For this month’s next review for Genre Grandeur – Alternate Love Story Movies, here’s a review of (500) Days of Summer (2009) by S.G. Liput of Rhyme and Reason
Thanks again to Abbi of Abbiosbiston.com for choosing this month’s genre.
Next month’s Genre has been chosen by Tim of FilmFunkel We will be reviewing our favorite Found Footage movies. In order to get a better idea as to what this genre might include, check out this post by Tim.
Please get me your submissions by the 25th of December by sending them to TisTheFFSeason@movierob.net Try to think out of the box! Great choice Tim!
Let’s see what S.G. thought of this movie:
(500) Days of Summer (2009)
Boy meets girl; they feel the pull
That makes all love predictable;
Their dates are fun; their hearts are full
Until reality sets in.
The happy times of blithe romance,
Of jokes and dates and song and dance
And happy fateful happenstance
Give way to torpor and chagrin.
When boy-meets-girl does not pan out
And casts the faithful into doubt,
Perhaps the truth for the devout
Is true love has yet to begin.
Rating: PG-13 (mainly for language)
The whole idea of alternative romances is intriguing, though it’s rather hard to define. Still, I know this film qualifies since Abbi herself named it among her top ten of the genre. I’ve heard so many positive reviews of (500) Days of Summer that I was hoping it wouldn’t disappoint, and while it had its stumbles, it’s a film I both enjoy and admire.
The enjoyment comes from how the “romance” plays out. If presented in a more straightforward way, the story would seem much more ordinary and unengaging, but its nonlinear recount allows it to emphasize the little moments of a relationship, such as how jokes once so funny lose their amusement over time. The collage of recollections jumps back and forth between the initial winsome half-dates to the bliss of happy dating to the crushing despair of a breakup. The editing is a major strength since random events that may have left viewers confused instead weave together naturally into a tapestry of memory.
Joseph Gordon-Levitt is at his most likable as Tom, the would-be wooer of Summer Finn (equally well-cast Zooey Deschanel), but the film states up front that this is a boy-meets-girl story, “not a love story.” Therein lies the admiration and the reason that (500) Days of Summer falls into the category of alternative romances. In the movies, nice and earnest young men always end up with the quirky beauty, right? It’s not always so in real life. Summer has no desire for any kind of serious relationship, and though Tom is reeled in effortlessly, he is flabbergasted by her apparent desire to have it both ways, to have a boyfriend but never commit to it. While we, like Tom, retain hope that movie breakups are meant to be temporary, there is a moment when it finally hits us (like Tom) that Summer is not an admirable person. Yet as demoralizing as such a realization is, the film does not devolve into cynicism. It toys with the possibility but manages to still affirm that romantic dream that no one wants to surrender.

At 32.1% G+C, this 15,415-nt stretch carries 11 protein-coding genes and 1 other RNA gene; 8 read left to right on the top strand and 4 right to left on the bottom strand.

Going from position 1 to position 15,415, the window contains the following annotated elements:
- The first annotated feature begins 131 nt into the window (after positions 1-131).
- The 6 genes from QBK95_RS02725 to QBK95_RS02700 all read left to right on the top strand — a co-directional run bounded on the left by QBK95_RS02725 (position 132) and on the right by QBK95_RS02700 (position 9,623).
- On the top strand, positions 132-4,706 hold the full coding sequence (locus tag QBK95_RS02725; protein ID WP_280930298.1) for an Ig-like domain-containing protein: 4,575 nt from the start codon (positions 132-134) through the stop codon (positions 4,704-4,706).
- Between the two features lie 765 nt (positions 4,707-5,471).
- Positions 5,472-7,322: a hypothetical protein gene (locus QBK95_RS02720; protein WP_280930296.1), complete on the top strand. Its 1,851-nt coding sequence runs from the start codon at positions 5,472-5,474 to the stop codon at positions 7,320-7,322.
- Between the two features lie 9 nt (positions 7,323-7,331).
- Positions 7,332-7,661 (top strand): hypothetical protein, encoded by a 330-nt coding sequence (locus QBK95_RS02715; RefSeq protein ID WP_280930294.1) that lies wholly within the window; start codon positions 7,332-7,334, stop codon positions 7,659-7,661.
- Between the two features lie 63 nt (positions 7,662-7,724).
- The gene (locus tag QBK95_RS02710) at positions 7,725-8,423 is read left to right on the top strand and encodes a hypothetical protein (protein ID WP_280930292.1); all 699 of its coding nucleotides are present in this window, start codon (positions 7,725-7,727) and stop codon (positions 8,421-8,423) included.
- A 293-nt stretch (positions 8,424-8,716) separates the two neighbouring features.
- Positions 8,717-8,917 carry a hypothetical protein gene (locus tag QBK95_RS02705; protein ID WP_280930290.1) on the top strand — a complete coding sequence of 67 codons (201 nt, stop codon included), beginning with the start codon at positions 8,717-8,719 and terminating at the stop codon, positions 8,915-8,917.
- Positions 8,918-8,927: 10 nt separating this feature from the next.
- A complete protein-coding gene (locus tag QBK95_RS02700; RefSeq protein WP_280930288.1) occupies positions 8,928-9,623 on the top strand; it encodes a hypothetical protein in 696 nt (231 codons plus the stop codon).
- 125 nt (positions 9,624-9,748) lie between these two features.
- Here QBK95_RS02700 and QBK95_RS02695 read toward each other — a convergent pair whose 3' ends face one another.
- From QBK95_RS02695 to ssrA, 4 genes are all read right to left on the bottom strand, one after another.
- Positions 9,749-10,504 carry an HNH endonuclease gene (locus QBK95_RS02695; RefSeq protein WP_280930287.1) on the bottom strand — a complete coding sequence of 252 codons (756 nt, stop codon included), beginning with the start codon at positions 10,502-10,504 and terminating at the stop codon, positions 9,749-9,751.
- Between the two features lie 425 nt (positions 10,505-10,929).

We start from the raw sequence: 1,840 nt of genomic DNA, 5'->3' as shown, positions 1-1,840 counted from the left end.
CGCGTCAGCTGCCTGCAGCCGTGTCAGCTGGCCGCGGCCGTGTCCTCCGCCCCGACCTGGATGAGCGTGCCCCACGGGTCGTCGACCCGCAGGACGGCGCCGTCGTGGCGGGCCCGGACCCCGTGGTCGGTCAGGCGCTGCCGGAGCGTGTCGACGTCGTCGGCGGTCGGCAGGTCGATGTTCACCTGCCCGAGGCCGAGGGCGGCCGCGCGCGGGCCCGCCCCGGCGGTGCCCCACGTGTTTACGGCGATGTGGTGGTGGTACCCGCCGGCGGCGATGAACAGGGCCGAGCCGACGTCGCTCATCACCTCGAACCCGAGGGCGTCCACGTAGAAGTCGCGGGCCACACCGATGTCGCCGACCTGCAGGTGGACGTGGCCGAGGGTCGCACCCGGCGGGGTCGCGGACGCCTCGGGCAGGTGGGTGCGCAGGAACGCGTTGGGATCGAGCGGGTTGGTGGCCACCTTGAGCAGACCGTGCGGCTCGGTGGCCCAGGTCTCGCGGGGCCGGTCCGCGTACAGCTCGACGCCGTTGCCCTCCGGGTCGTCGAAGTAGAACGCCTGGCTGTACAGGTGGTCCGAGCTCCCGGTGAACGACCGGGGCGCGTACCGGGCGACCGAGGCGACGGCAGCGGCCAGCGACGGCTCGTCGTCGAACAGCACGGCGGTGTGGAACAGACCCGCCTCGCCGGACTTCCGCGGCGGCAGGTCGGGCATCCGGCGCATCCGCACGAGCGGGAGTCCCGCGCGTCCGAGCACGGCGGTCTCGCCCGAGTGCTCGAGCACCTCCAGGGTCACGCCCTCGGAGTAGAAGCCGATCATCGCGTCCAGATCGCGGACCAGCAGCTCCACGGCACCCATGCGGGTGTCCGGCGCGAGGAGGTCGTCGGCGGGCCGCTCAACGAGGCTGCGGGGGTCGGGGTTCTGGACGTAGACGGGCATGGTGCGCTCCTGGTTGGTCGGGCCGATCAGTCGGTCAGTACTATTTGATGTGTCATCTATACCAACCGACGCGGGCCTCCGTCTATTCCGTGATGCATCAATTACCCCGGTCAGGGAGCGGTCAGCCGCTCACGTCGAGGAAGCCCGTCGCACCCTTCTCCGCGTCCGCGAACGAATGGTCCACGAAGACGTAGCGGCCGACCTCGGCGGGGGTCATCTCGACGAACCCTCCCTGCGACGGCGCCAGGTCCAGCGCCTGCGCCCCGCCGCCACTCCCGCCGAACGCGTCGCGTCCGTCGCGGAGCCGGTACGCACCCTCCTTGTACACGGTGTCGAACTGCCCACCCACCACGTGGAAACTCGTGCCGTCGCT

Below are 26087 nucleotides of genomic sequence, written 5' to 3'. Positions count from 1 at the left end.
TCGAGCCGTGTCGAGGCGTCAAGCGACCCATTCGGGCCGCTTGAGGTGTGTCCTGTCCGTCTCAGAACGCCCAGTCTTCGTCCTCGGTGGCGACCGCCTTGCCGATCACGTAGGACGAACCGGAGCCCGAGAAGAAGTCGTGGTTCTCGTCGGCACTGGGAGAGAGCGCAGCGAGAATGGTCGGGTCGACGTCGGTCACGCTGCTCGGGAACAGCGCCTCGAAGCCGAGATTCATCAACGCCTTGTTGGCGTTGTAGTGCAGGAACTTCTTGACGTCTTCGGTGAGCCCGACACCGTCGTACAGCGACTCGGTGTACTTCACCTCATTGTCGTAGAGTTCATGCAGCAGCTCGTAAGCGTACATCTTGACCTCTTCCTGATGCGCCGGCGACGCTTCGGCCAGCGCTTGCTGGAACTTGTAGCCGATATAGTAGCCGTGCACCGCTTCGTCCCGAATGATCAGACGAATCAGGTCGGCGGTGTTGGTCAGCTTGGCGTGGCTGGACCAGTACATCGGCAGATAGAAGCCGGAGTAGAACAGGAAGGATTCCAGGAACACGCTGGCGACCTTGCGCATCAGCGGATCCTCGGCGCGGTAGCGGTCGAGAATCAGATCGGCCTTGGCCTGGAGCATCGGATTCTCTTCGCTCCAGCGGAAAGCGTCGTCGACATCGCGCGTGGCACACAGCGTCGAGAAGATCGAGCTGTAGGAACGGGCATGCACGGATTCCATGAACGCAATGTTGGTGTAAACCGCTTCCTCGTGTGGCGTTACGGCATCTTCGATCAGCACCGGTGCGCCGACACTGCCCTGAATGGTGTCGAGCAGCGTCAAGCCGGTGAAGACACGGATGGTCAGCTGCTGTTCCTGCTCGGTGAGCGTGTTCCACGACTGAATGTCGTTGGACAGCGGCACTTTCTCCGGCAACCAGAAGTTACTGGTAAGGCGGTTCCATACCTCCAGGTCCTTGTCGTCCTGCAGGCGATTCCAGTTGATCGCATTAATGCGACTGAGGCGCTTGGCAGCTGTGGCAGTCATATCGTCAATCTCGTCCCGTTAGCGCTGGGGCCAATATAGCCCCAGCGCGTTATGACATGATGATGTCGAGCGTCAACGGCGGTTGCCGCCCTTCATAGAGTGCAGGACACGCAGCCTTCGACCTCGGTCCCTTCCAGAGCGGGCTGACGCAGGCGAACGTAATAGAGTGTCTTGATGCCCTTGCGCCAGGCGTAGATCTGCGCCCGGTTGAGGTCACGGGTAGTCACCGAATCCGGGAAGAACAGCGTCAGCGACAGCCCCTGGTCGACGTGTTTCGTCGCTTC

As much as I liked (500) Days of Summer, I got the feeling that it was trying to be this generation’s When Harry Met Sally…, an ambition it doesn’t live up to. Like the Rob Reiner classic, it seeks to offer insights into modern relationships and features a few humorous character interviews to glean their opinions on love. There’s even a scene where the girl spouts something inappropriate in a public place, which is not really funny here without any context. I also found it interesting that Tom and Summer’s romance mirrored Sally and her pre-Harry lover Joe, particularly in her final complaint about him. Go rewatch it, and you’ll see what I mean. Perhaps I’m just mainstream, but in this case I do prefer the more conventional romance.
Even so, (500) Days of Summer is a prime example of an alternative romance. My VC doesn’t agree and disliked the film for its too-close-to-home honesty about relationships. To me, though, that honesty (which is never too bleak) makes it a uniquely perceptive watch and a good fit for the genre. After all, how many movie arguments lead the woman to apologize first? For a film made up of good and painful memories, it has its fair share of funny and memorable moments, such as the unexpected musical number midway through, as well as cleverly creative technique and a tremendous soundtrack. It may not be a love story, but it’s a story that many will love.
Best line (one of many): (Tom, speaking of his greeting card job over his aspirations as an architect) “I guess I just figured, why make something disposable like a building when you can make something that lasts forever, like a greeting card.”
© 2015 S. G. Liput
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